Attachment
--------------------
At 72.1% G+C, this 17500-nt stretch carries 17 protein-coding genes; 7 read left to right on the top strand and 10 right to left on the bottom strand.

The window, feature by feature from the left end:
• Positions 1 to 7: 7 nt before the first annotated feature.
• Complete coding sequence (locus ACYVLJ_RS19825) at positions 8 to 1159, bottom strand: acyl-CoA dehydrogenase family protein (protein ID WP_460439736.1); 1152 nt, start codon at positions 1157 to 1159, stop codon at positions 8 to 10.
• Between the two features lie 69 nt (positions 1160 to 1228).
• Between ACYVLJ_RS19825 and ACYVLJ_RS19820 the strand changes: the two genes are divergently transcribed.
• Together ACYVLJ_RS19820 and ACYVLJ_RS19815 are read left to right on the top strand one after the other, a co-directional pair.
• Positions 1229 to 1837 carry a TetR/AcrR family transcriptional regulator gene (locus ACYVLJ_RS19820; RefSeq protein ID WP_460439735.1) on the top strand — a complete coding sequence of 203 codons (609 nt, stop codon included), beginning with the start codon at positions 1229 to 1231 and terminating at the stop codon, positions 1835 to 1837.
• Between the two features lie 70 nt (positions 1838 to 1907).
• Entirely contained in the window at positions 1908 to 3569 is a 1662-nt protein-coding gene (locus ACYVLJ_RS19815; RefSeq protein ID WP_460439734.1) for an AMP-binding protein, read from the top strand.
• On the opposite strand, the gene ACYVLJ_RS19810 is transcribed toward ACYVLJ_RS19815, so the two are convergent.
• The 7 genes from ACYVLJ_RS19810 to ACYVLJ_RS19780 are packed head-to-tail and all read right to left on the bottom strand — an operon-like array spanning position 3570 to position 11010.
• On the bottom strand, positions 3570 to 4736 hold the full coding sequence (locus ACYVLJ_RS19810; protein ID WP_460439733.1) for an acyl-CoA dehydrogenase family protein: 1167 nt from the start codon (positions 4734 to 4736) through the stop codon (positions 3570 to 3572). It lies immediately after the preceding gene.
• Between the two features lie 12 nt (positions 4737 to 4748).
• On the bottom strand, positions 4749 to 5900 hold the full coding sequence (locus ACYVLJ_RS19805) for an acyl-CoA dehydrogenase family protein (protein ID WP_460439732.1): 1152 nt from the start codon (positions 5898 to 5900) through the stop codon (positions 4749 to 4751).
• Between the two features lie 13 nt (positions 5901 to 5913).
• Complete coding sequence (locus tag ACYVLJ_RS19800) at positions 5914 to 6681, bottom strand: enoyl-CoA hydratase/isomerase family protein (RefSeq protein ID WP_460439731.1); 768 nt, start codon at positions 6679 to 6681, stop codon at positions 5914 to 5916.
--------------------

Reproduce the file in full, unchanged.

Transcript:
At 72.1% G+C, this 17500-nt stretch carries 17 protein-coding genes; 7 read left to right on the top strand and 10 right to left on the bottom strand.

The window, feature by feature from the left end:
• Positions 1 to 7: 7 nt before the first annotated feature.
• Complete coding sequence (locus ACYVLJ_RS19825) at positions 8 to 1159, bottom strand: acyl-CoA dehydrogenase family protein (protein ID WP_460439736.1); 1152 nt, start codon at positions 1157 to 1159, stop codon at positions 8 to 10.
• Between the two features lie 69 nt (positions 1160 to 1228).
• Between ACYVLJ_RS19825 and ACYVLJ_RS19820 the strand changes: the two genes are divergently transcribed.
• Together ACYVLJ_RS19820 and ACYVLJ_RS19815 are read left to right on the top strand one after the other, a co-directional pair.
• Positions 1229 to 1837 carry a TetR/AcrR family transcriptional regulator gene (locus ACYVLJ_RS19820; RefSeq protein ID WP_460439735.1) on the top strand — a complete coding sequence of 203 codons (609 nt, stop codon included), beginning with the start codon at positions 1229 to 1231 and terminating at the stop codon, positions 1835 to 1837.
• Between the two features lie 70 nt (positions 1838 to 1907).
• Entirely contained in the window at positions 1908 to 3569 is a 1662-nt protein-coding gene (locus ACYVLJ_RS19815; RefSeq protein ID WP_460439734.1) for an AMP-binding protein, read from the top strand.
• On the opposite strand, the gene ACYVLJ_RS19810 is transcribed toward ACYVLJ_RS19815, so the two are convergent.
• The 7 genes from ACYVLJ_RS19810 to ACYVLJ_RS19780 are packed head-to-tail and all read right to left on the bottom strand — an operon-like array spanning position 3570 to position 11010.
• On the bottom strand, positions 3570 to 4736 hold the full coding sequence (locus ACYVLJ_RS19810; protein ID WP_460439733.1) for an acyl-CoA dehydrogenase family protein: 1167 nt from the start codon (positions 4734 to 4736) through the stop codon (positions 3570 to 3572). It lies immediately after the preceding gene.
• Between the two features lie 12 nt (positions 4737 to 4748).
• On the bottom strand, positions 4749 to 5900 hold the full coding sequence (locus ACYVLJ_RS19805) for an acyl-CoA dehydrogenase family protein (protein ID WP_460439732.1): 1152 nt from the start codon (positions 5898 to 5900) through the stop codon (positions 4749 to 4751).
• Between the two features lie 13 nt (positions 5901 to 5913).
• Complete coding sequence (locus tag ACYVLJ_RS19800) at positions 5914 to 6681, bottom strand: enoyl-CoA hydratase/isomerase family protein (RefSeq protein ID WP_460439731.1); 768 nt, start codon at positions 6679 to 6681, stop codon at positions 5914 to 5916.